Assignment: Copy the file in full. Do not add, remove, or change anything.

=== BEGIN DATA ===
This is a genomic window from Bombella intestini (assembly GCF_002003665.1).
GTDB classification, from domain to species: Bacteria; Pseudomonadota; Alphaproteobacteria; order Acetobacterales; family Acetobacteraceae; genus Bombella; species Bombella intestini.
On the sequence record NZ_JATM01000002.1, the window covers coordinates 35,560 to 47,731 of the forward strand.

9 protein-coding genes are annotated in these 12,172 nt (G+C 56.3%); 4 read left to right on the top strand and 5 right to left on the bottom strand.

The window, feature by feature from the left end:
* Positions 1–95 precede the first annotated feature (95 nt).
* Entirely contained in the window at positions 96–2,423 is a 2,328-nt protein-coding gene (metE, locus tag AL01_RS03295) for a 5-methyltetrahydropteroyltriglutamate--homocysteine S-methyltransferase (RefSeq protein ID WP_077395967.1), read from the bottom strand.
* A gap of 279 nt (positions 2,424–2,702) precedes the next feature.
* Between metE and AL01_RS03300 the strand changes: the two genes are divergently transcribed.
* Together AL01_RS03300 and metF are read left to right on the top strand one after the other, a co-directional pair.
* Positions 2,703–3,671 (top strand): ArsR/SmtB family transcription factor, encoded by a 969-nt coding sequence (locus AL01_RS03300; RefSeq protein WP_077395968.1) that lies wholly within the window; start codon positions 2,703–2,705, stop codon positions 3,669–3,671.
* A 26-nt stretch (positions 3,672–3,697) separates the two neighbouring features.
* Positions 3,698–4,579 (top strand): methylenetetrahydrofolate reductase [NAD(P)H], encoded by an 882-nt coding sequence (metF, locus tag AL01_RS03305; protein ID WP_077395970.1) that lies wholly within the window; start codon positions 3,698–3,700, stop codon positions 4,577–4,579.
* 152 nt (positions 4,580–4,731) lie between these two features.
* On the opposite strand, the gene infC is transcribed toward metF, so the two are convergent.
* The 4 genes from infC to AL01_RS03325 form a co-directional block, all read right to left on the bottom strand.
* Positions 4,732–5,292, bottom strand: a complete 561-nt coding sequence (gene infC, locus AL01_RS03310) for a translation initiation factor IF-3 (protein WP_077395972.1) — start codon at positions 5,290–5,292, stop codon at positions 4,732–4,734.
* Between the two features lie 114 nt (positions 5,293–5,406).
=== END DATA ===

This is a genomic window from Bombella intestini (assembly GCF_002003665.1).
GTDB classification, from domain to species: Bacteria; Pseudomonadota; Alphaproteobacteria; order Acetobacterales; family Acetobacteraceae; genus Bombella; species Bombella intestini.
On the sequence record NZ_JATM01000002.1, the window covers coordinates 35,560 to 47,731 of the forward strand.

9 protein-coding genes are annotated in these 12,172 nt (G+C 56.3%); 4 read left to right on the top strand and 5 right to left on the bottom strand.

The window, feature by feature from the left end:
* Positions 1–95 precede the first annotated feature (95 nt).
* Entirely contained in the window at positions 96–2,423 is a 2,328-nt protein-coding gene (metE, locus tag AL01_RS03295) for a 5-methyltetrahydropteroyltriglutamate--homocysteine S-methyltransferase (RefSeq protein ID WP_077395967.1), read from the bottom strand.
* A gap of 279 nt (positions 2,424–2,702) precedes the next feature.
* Between metE and AL01_RS03300 the strand changes: the two genes are divergently transcribed.
* Together AL01_RS03300 and metF are read left to right on the top strand one after the other, a co-directional pair.
* Positions 2,703–3,671 (top strand): ArsR/SmtB family transcription factor, encoded by a 969-nt coding sequence (locus AL01_RS03300; RefSeq protein WP_077395968.1) that lies wholly within the window; start codon positions 2,703–2,705, stop codon positions 3,669–3,671.
* A 26-nt stretch (positions 3,672–3,697) separates the two neighbouring features.
* Positions 3,698–4,579 (top strand): methylenetetrahydrofolate reductase [NAD(P)H], encoded by an 882-nt coding sequence (metF, locus tag AL01_RS03305; protein ID WP_077395970.1) that lies wholly within the window; start codon positions 3,698–3,700, stop codon positions 4,577–4,579.
* 152 nt (positions 4,580–4,731) lie between these two features.
* On the opposite strand, the gene infC is transcribed toward metF, so the two are convergent.
* The 4 genes from infC to AL01_RS03325 form a co-directional block, all read right to left on the bottom strand.
* Positions 4,732–5,292, bottom strand: a complete 561-nt coding sequence (gene infC, locus AL01_RS03310) for a translation initiation factor IF-3 (protein WP_077395972.1) — start codon at positions 5,290–5,292, stop codon at positions 4,732–4,734.
* Between the two features lie 114 nt (positions 5,293–5,406).